Barclay was an uncapped 20-year-old when he was selected for the 2007 World Cup. Image: David Gibson/Fotosport

“We are in danger of losing the values that make our game great: family, respect and honesty. We are in danger of creating a system in which players have become components in a commercial juggernaut — to be discarded without thought once their usefulness has been exhausted. The business side of rugby has advanced at a spectacular pace and the players have been the beneficiaries undoubtedly. Better wages, tv coverage, off-field opportunities through third party sponsorship agreements all puts rugby players in a highly privileged position. But this career is short, and for the vast majority, the next step is the big one.”

Barclay explained that he feels he has a lot to offer back to the game as a former player, but expressed doubt about whether he would be prepared to jump on the treadmill of rolling contracts in an increasingly cut-throat business environment.

“And so do I have any regrets? Not particularly,” he concluded.

“Yes there were mistakes along the way and incidences I got wrong on and off the pitch. And the ending was oh so dreary. But nobody deserves a fairytale send off. Why? Because if you are lucky enough to play this game as a career for as long as I managed, then the whole thing is a part of the fairytale, start to finish.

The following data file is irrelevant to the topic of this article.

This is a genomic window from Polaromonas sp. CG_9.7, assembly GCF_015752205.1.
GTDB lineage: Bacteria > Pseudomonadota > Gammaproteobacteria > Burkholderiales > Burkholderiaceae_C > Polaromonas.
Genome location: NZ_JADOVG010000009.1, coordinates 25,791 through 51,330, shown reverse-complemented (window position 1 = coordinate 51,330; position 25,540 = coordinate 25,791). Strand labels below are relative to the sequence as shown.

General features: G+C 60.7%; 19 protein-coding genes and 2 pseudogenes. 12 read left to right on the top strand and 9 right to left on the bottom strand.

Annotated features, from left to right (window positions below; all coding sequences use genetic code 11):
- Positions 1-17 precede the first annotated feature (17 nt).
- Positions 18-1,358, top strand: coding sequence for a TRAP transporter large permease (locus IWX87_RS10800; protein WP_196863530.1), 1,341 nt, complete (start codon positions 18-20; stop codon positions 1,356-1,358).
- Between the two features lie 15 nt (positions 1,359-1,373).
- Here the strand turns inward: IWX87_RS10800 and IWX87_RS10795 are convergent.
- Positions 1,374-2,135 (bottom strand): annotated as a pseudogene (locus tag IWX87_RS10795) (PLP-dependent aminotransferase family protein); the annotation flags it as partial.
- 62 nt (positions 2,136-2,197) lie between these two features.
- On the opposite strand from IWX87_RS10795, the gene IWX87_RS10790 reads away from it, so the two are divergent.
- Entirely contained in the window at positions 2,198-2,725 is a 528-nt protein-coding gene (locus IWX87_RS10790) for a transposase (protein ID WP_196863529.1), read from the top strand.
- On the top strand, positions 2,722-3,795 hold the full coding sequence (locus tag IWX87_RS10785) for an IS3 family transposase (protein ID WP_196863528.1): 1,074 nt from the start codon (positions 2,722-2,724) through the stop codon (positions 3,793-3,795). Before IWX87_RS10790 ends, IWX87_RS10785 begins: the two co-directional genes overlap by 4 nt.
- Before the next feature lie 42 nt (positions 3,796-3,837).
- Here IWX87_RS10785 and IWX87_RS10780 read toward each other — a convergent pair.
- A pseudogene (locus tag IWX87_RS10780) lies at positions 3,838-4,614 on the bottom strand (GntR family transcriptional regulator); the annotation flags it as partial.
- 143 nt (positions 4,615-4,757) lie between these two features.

“After all those years on the pitch I cannot wait to be watching those playing out their own fairytale, but this time, from the stands.”

He walks away as one of Scottish rugby’s all-time greats.

About David Barnes 3816 Articles
David has worked as a freelance rugby journalist since 2004 covering every level of the game in Scotland for publications including he Herald/Sunday Herald, The Sunday Times, The Telegraph, The Scotsman/Scotland on Sunday/Evening News, The Daily Record, The Daily Mail/Mail on Sunday and The Sun.


  1. Couldn’t agree more with the comments here. Barclay was a true great, a real servant to his country, and never left anything in the changing room. In terms of his future, I hope it is successful, something within Scottish rugby, and with the very best of health.

  2. What a servant to Scotland and the clubs he played for – a Scotland great and a real proponent of rugby values. Thank you John and all the very best for the future

  3. I was at Parc y Scarlets for the Edinburgh game last season and the reception he got from the home fans was superb – a real measure of the man.

    I totally agree with the previous comment hoping there will be a future role for him in Scottish rugby. His critical insights are too valuable to be left to TV and newspaper columns.

  4. great player, great man. What sort of idiot could ignore him during the best and most effective years of his career? A very very special sort.

    Barclay has been an amazing servant to Scottish Rugby, I hope he can find a way to put something more into it. Even his punditry and blogs are a class above the rest